I’ve tried countless exercise disciplines and they all make big claims about their respective fitness benefits. Most of them acquit themselves admirably on that count, but fall short on a secondary but equally common claim: fun. By and large, unless you’re of a specific personality type, exercise is not fun. I love running, for example, and spend hours every week doing it, but I wouldn’t necessarily say that it’s fun.
One activity that had eluded me until recently was indoor rock climbing, which I had the opportunity to try at the new Central Rock Gym in Warwick. Founded in Worcester in 2009, CRG has expanded into seven locations around Massachusetts, Connecticut and Rhode Island. That’s in keeping with the growth of the sport as a whole: according to the market research firm The NPD Group, indoor rock climbing is now a $175.5 million industry – and that’s before it will be featured in the 2020 Summer Olympics.
Despite growing enthusiasm worldwide, I approached indoor rock climbing with a mild but very real fear of heights to conquer on my way up the wall. Manager and instructor Jamie Re quickly put me at ease, showcasing CRG’s expansive facility, which also includes a yoga studio and weight room, and introduced me to some of his regulars. The gym offers both top-rope climbing, in which a fellow climber keeps you safe with a rope that runs to the top of a tall wall, and bouldering, which involves shorter walls over thick pads and no ropes.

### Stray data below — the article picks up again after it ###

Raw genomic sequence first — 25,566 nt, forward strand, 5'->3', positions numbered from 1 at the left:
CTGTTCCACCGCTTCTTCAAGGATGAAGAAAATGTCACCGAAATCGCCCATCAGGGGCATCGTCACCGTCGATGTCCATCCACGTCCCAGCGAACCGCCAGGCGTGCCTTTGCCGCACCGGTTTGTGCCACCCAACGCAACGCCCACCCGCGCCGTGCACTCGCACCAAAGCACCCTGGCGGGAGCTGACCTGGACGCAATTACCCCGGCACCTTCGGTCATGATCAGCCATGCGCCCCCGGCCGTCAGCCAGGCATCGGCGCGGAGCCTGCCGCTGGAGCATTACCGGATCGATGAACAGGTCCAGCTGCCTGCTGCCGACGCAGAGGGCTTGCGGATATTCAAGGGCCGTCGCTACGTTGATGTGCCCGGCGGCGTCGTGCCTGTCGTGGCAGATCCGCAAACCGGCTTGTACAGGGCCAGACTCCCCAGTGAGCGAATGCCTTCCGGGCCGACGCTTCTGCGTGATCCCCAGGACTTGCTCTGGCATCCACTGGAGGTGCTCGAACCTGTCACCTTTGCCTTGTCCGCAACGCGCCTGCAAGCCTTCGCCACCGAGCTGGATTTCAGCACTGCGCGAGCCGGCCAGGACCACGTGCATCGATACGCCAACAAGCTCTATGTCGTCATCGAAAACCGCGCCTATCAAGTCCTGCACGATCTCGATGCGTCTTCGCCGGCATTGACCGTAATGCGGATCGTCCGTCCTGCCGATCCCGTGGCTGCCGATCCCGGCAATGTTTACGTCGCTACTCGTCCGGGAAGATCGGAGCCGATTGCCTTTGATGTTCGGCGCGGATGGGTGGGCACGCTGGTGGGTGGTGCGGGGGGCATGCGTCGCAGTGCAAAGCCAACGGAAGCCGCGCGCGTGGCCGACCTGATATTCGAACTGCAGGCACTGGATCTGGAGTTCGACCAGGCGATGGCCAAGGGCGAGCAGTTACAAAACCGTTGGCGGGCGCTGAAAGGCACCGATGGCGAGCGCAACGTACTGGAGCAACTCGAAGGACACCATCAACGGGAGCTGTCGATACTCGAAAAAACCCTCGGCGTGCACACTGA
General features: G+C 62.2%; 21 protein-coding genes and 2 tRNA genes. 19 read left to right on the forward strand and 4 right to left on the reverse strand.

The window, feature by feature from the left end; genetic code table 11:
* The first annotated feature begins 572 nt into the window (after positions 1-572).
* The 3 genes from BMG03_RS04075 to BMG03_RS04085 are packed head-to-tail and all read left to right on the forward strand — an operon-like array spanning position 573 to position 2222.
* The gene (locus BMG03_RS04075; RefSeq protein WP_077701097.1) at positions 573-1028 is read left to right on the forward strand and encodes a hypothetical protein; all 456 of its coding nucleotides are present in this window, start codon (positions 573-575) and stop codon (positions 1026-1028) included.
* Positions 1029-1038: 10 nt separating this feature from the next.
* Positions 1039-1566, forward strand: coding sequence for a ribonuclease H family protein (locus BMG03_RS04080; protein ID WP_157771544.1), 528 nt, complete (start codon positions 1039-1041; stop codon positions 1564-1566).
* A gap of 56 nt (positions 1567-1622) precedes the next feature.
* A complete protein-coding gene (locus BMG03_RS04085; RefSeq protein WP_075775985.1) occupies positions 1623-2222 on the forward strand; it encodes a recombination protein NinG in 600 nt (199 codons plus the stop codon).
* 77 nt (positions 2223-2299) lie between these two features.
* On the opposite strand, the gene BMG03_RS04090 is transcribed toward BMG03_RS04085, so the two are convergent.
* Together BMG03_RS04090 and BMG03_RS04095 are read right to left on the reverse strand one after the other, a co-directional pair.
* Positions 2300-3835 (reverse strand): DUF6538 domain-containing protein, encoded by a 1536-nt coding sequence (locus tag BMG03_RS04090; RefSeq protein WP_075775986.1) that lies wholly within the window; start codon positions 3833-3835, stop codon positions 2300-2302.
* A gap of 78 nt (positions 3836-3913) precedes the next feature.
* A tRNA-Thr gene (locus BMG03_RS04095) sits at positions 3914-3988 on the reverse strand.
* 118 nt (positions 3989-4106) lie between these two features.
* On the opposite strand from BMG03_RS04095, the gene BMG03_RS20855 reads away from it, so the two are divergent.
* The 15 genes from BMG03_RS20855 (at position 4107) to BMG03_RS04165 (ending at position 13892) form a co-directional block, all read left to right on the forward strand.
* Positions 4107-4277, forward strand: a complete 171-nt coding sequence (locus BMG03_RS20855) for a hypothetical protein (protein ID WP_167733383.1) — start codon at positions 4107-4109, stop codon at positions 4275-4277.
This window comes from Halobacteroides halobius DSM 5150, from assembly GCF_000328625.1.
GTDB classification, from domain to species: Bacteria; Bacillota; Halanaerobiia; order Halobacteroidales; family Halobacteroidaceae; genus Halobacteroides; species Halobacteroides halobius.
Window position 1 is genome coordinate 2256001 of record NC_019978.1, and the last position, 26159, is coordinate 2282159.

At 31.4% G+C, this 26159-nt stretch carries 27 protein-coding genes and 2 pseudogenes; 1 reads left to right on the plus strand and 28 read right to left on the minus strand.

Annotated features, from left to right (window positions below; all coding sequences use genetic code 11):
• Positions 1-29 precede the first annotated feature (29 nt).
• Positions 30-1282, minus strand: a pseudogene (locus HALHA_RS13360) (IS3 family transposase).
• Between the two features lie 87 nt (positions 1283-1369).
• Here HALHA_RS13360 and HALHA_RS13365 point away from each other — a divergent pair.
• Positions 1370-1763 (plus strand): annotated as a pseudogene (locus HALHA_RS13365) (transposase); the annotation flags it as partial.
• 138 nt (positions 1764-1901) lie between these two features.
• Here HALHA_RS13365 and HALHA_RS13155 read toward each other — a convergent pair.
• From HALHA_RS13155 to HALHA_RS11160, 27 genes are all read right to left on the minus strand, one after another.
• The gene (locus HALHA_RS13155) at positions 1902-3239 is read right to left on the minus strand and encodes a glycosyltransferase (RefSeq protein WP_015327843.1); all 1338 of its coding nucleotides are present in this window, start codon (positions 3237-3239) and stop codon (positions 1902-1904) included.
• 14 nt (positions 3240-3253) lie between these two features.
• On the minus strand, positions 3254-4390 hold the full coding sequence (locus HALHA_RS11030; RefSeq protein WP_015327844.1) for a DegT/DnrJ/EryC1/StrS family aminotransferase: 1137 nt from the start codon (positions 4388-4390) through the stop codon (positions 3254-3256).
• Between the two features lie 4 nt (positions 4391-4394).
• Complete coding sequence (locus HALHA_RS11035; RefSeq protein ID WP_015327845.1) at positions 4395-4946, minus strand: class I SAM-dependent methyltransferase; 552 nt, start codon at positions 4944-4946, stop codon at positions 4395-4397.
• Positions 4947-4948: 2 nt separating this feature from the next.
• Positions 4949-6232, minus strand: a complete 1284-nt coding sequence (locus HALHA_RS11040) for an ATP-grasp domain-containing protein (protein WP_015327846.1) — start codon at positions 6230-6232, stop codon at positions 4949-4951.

Jamie’s plan was to show me the ropes (literally) by teaching me to belay, or secure the rope that prevents another climber from falling. Using a harness and carabiner, the belayer takes up the slack as the climber works toward the top and stands ready to lock the rope should the climber fall. Once the climber is ready to descend, it’s the belayer’s job to release the slack in a controlled fashion for a slow and safe landing. It’s a fairly simple process and can be learned in about a half hour, but it is quite genuinely a lifesaver.
As I worked my way up the training wall I could feel the anxiety creeping in, but managed to continue climbing. The first real test came at the top when Jamie instructed me to let go, lean back and let myself fall. On a cognitive level, I knew that the rope was secure and I could trust Jamie to keep me safe, but it took a few seconds for my limbs to get the message.
My fear conquered, Jamie invited me to try a couple of the tallest walls, ascending roughly 30 feet – perhaps not that impressive for an experienced climber, but high enough to quicken my pulse. Each wall has several color-coded paths of hand and footholds that criss-cross it, graded according to difficulty. This was when the real challenge and appeal of climbing became apparent: it’s as much a mental activity as a physical one. Your muscles are fully engaged by pushing and pulling your body up the wall using holds no bigger than the palm of your hand or the ball of your foot. At the same time, your mind is in puzzle-solving mode, trying to game out the proper route from one hold to the next. On the easier courses the holds are numerous, closer together and easy to spot. On the harder ones, it’s not uncommon to find yourself glued in place, thinking, There’s no way I can reach that next hold without losing my footing.
The best part about that level of mental engagement is that it distracts you from all the hard work your body is doing. Up on the wall, a Zen-like calm took over, but back on the ground I could feel an excited energy coursing through every muscle in my body. It was challenging, invigorating and, dare I say, fun.
Central Rock Gym
275 West Natick Road, Warwick
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